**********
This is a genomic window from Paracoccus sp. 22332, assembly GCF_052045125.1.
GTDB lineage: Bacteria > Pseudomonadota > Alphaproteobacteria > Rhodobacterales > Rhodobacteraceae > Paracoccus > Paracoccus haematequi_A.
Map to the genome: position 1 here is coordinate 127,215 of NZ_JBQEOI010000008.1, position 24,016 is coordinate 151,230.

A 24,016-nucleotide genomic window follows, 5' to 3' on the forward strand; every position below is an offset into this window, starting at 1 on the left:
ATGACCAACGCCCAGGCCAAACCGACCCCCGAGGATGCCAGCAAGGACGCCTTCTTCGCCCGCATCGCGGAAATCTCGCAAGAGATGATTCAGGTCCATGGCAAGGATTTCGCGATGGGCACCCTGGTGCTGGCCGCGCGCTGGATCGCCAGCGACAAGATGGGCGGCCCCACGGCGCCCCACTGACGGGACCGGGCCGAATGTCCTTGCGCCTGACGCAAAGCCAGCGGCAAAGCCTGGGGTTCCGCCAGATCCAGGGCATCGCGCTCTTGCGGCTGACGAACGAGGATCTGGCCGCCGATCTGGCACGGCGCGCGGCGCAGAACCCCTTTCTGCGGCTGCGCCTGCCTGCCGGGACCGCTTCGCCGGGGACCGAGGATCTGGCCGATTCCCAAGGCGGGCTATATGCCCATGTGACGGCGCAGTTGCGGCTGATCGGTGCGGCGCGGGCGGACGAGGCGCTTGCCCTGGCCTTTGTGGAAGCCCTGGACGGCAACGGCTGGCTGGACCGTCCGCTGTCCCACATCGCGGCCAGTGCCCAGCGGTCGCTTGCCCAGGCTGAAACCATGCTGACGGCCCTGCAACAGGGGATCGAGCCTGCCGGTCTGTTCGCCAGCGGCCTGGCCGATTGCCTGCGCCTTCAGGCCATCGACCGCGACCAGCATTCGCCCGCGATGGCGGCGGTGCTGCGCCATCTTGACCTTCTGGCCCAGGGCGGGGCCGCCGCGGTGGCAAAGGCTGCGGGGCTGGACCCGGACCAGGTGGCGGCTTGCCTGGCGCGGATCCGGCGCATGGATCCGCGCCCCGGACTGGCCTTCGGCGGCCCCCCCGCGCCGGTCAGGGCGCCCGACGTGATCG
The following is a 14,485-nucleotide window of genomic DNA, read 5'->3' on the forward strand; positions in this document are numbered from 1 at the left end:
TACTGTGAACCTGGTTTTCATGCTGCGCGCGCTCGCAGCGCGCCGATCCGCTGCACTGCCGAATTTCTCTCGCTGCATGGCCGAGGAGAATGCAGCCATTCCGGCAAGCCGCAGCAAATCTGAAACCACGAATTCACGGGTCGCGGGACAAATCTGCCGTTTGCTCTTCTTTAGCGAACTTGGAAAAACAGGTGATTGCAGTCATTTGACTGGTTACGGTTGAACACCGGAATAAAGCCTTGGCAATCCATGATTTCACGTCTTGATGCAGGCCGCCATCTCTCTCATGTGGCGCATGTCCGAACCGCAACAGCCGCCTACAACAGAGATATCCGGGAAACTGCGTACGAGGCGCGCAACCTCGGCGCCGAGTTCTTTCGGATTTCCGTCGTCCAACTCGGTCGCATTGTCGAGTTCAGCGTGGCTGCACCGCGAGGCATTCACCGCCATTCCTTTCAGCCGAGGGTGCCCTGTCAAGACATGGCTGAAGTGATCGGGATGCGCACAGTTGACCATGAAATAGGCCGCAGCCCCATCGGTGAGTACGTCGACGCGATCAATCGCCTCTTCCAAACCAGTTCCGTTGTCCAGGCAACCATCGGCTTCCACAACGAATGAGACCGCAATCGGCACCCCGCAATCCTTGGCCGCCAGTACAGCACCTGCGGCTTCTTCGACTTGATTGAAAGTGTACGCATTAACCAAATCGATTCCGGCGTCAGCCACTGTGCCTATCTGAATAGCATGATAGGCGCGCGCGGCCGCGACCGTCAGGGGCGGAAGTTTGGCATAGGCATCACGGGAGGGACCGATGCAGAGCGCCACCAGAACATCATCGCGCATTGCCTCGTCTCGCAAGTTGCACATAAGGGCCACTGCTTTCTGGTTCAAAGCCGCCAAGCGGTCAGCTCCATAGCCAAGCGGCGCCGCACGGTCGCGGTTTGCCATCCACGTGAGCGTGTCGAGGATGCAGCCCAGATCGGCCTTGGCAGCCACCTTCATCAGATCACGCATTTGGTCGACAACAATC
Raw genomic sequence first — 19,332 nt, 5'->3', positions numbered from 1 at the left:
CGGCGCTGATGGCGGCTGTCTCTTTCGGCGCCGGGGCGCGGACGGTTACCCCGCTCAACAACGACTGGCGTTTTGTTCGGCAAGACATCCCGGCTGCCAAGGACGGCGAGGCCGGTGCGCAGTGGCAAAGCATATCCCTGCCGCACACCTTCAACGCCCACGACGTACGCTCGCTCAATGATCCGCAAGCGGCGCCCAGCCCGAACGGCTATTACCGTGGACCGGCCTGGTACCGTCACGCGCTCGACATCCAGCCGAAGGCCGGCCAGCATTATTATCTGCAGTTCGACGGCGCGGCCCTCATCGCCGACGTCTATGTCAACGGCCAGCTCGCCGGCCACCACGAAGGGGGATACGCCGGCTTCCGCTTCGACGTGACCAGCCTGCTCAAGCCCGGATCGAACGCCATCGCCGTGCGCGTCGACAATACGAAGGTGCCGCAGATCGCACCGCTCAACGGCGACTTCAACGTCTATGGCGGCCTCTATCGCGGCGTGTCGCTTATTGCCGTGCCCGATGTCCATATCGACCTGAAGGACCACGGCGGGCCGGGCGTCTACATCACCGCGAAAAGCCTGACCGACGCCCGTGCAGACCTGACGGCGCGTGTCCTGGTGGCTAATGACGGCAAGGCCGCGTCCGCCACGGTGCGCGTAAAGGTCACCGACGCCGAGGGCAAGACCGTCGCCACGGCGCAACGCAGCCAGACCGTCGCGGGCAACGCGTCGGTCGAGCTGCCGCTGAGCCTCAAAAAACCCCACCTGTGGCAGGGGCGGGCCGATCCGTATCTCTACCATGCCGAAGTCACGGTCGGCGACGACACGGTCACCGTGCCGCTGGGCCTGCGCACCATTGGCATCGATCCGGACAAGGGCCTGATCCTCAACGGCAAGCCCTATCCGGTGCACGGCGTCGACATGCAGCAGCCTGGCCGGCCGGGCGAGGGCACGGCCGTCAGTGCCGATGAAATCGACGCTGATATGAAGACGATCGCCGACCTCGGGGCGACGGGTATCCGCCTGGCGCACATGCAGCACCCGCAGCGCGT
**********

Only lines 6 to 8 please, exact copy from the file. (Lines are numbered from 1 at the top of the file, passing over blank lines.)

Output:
The following is a 14,485-nucleotide window of genomic DNA, read 5'->3' on the forward strand; positions in this document are numbered from 1 at the left end:
TACTGTGAACCTGGTTTTCATGCTGCGCGCGCTCGCAGCGCGCCGATCCGCTGCACTGCCGAATTTCTCTCGCTGCATGGCCGAGGAGAATGCAGCCATTCCGGCAAGCCGCAGCAAATCTGAAACCACGAATTCACGGGTCGCGGGACAAATCTGCCGTTTGCTCTTCTTTAGCGAACTTGGAAAAACAGGTGATTGCAGTCATTTGACTGGTTACGGTTGAACACCGGAATAAAGCCTTGGCAATCCATGATTTCACGTCTTGATGCAGGCCGCCATCTCTCTCATGTGGCGCATGTCCGAACCGCAACAGCCGCCTACAACAGAGATATCCGGGAAACTGCGTACGAGGCGCGCAACCTCGGCGCCGAGTTCTTTCGGATTTCCGTCGTCCAACTCGGTCGCATTGTCGAGTTCAGCGTGGCTGCACCGCGAGGCATTCACCGCCATTCCTTTCAGCCGAGGGTGCCCTGTCAAGACATGGCTGAAGTGATCGGGATGCGCACAGTTGACCATGAAATAGGCCGCAGCCCCATCGGTGAGTACGTCGACGCGATCAATCGCCTCTTCCAAACCAGTTCCGTTGTCCAGGCAACCATCGGCTTCCACAACGAATGAGACCGCAATCGGCACCCCGCAATCCTTGGCCGCCAGTACAGCACCTGCGGCTTCTTCGACTTGATTGAAAGTGTACGCATTAACCAAATCGATTCCGGCGTCAGCCACTGTGCCTATCTGAATAGCATGATAGGCGCGCGCGGCCGCGACCGTCAGGGGCGGAAGTTTGGCATAGGCATCACGGGAGGGACCGATGCAGAGCGCCACCAGAACATCATCGCGCATTGCCTCGTCTCGCAAGTTGCACATAAGGGCCACTGCTTTCTGGTTCAAAGCCGCCAAGCGGTCAGCTCCATAGCCAAGCGGCGCCGCACGGTCGCGGTTTGCCATCCACGTGAGCGTGTCGAGGATGCAGCCCAGATCGGCCTTGGCAGCCACCTTCATCAGATCACGCATTTGGTCGACAACAATC
Raw genomic sequence first — 19,332 nt, 5'->3', positions numbered from 1 at the left: